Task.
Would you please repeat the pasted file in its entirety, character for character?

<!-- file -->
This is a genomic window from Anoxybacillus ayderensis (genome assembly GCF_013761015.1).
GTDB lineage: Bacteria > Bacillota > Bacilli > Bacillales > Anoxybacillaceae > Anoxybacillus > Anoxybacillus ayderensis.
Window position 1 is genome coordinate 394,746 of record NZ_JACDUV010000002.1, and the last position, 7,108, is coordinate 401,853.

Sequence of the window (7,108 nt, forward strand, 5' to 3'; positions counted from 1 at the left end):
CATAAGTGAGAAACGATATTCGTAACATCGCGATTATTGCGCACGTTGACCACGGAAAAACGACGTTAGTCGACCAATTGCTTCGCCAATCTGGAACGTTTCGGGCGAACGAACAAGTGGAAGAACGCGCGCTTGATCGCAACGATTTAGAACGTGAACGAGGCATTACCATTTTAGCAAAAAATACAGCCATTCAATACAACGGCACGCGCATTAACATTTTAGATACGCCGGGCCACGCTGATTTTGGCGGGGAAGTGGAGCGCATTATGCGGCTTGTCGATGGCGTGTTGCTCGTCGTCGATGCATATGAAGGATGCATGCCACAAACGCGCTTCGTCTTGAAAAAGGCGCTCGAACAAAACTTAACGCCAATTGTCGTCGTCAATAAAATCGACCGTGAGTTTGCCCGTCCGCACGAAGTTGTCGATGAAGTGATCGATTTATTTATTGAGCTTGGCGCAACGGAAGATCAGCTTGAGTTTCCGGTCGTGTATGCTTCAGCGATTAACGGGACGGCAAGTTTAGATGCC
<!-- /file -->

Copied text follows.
This is a genomic window from Anoxybacillus ayderensis (genome assembly GCF_013761015.1).
GTDB lineage: Bacteria > Bacillota > Bacilli > Bacillales > Anoxybacillaceae > Anoxybacillus > Anoxybacillus ayderensis.
Window position 1 is genome coordinate 394,746 of record NZ_JACDUV010000002.1, and the last position, 7,108, is coordinate 401,853.

Sequence of the window (7,108 nt, forward strand, 5' to 3'; positions counted from 1 at the left end):
CATAAGTGAGAAACGATATTCGTAACATCGCGATTATTGCGCACGTTGACCACGGAAAAACGACGTTAGTCGACCAATTGCTTCGCCAATCTGGAACGTTTCGGGCGAACGAACAAGTGGAAGAACGCGCGCTTGATCGCAACGATTTAGAACGTGAACGAGGCATTACCATTTTAGCAAAAAATACAGCCATTCAATACAACGGCACGCGCATTAACATTTTAGATACGCCGGGCCACGCTGATTTTGGCGGGGAAGTGGAGCGCATTATGCGGCTTGTCGATGGCGTGTTGCTCGTCGTCGATGCATATGAAGGATGCATGCCACAAACGCGCTTCGTCTTGAAAAAGGCGCTCGAACAAAACTTAACGCCAATTGTCGTCGTCAATAAAATCGACCGTGAGTTTGCCCGTCCGCACGAAGTTGTCGATGAAGTGATCGATTTATTTATTGAGCTTGGCGCAACGGAAGATCAGCTTGAGTTTCCGGTCGTGTATGCTTCAGCGATTAACGGGACGGCAAGTTTAGATGCC